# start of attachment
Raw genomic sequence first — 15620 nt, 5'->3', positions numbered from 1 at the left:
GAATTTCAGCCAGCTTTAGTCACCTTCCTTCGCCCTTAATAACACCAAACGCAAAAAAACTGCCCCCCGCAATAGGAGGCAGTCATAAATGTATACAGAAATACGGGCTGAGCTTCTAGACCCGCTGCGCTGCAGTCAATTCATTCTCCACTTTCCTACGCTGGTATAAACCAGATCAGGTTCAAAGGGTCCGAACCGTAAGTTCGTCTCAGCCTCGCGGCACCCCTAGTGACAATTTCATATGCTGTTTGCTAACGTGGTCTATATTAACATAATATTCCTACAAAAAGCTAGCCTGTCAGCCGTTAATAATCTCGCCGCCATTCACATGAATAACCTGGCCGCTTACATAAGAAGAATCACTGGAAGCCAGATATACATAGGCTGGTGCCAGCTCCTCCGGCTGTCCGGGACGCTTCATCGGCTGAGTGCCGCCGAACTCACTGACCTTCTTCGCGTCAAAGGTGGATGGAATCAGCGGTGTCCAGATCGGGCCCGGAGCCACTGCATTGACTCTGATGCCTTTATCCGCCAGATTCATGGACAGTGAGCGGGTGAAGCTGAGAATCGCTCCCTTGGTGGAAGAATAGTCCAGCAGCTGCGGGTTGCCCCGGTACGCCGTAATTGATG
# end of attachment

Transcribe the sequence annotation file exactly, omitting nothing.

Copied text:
Raw genomic sequence first — 15620 nt, 5'->3', positions numbered from 1 at the left:
GAATTTCAGCCAGCTTTAGTCACCTTCCTTCGCCCTTAATAACACCAAACGCAAAAAAACTGCCCCCCGCAATAGGAGGCAGTCATAAATGTATACAGAAATACGGGCTGAGCTTCTAGACCCGCTGCGCTGCAGTCAATTCATTCTCCACTTTCCTACGCTGGTATAAACCAGATCAGGTTCAAAGGGTCCGAACCGTAAGTTCGTCTCAGCCTCGCGGCACCCCTAGTGACAATTTCATATGCTGTTTGCTAACGTGGTCTATATTAACATAATATTCCTACAAAAAGCTAGCCTGTCAGCCGTTAATAATCTCGCCGCCATTCACATGAATAACCTGGCCGCTTACATAAGAAGAATCACTGGAAGCCAGATATACATAGGCTGGTGCCAGCTCCTCCGGCTGTCCGGGACGCTTCATCGGCTGAGTGCCGCCGAACTCACTGACCTTCTTCGCGTCAAAGGTGGATGGAATCAGCGGTGTCCAGATCGGGCCCGGAGCCACTGCATTGACTCTGATGCCTTTATCCGCCAGATTCATGGACAGTGAGCGGGTGAAGCTGAGAATCGCTCCCTTGGTGGAAGAATAGTCCAGCAGCTGCGGGTTGCCCCGGTACGCCGTAATTGATG